Gold continues to lead metal-sector outperformance within a challenging broader commodity market, in the past week. Although gold prices dropped Thursday to post their lowest finish in three months and largest weekly percentage decline in more than a year, gold futures settled higher Wednesday, a day after the precious metal lost its grip on the psychologically significant $1,500 mark amid gains in stocks.
Equity corrections accelerated the process of the primary precious metal advancing vs. the primary industrial. This year's plunge to record lows in the U.S. Treasury 30-year yield and rally in gold vs. copper appear to be a delayed reaction to the late-2018 downdraft in the S&P 500, the index's first 20% correction in seven years.
The majority of investors continue to see gold as “range bound” in the $1,485 to $1,525 as these large dips present buying opportunities for longer-term investments. The short-term falls that were observed do not affect the longer-term outlook for gold, which remains positive. This sentiment is largely fueled by the loosening trade conditions between the US and China as the two countries agreed to lift some tariffs on one another in stages if the two countries reach a partial trade deal on Thursday. Since China is a big consumer of the precious metal, the latest developments in the US-China trade talks are likely to boost the physical demand outlook for gold both directly and indirectly via a stronger yuan.
At the same time, news from senior gold miner Barrick Gold helped Canada's main stock index edge higher on Wednesday. The Canadian miner posted an upbeat earnings report that bolstered gold mining stocks, while losses in energy shares kept a check on further gains.
The continued upwards pressure to underlying gold allocations following recent monetary policy guidance, strength in US equities, and potential trade deal headlines have introduced some uncertainty in the market, capping the upside. These trends are expected to continue, and to balance out to ongoing interest in the space with price consolidation before year-end.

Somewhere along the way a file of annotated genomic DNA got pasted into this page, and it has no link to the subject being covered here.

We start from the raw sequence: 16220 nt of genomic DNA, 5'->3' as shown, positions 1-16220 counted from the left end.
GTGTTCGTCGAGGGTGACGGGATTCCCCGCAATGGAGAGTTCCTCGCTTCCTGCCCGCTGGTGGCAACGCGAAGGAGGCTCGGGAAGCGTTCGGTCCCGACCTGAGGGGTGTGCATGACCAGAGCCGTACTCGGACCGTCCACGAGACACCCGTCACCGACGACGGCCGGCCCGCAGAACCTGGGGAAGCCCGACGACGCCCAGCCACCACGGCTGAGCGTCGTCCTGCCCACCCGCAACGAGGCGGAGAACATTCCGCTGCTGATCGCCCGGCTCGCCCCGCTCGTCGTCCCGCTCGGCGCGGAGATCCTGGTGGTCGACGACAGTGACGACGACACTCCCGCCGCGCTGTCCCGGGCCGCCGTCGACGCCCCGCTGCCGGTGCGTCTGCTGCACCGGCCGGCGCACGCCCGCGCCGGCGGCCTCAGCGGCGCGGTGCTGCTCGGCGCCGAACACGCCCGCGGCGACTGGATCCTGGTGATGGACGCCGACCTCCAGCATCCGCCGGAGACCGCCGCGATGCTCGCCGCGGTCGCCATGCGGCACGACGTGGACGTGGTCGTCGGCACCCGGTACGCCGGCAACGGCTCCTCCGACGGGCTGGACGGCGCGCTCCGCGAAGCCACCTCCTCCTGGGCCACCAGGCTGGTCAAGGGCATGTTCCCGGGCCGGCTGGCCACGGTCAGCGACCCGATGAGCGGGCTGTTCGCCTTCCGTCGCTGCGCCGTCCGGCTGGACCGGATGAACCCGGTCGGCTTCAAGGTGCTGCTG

Gold prices and gold stocks continue to maintain the upper hand despite copper and crude jumping at least 2%. Fed easing and U.S. unemployment the last week of October are unlikely to reverse the trend in rising prices of precious vs. industrial metals.
The materials sector added 0.4% as Barrick Gold Corp jumped 3% after beating quarterly profit estimates and raising its dividend payout, benefiting from higher production and better gold prices.
Gold miner Kinross Gold fell 11.2%, the most on the TSX. Semafo posted another drop in its gold stocks after the gold miner said five of its buses with a military escort came under fire on the road leading to its Boungou mine in the eastern region of Est in Burkina Faso.
Gold’s upside seems to be carrying junior and senior miners along for the ride although these are some concerns that small-cap miners are poised to diverge in bearish fashion from their large-cap peers. Additionally, we saw gold ETFs pushing to the upside amid increased expectations of a U.S. rate cut. Gold is believed by many investors to be inversely correlated with interest rates. As a result, rising interest rates make bonds and other fixed-income investments more attractive so that the money will flow into higher-yielding investments, such as bonds and money market funds, and away from gold, which offers no yield at all during times of higher interest rates, and back into gold ETFs.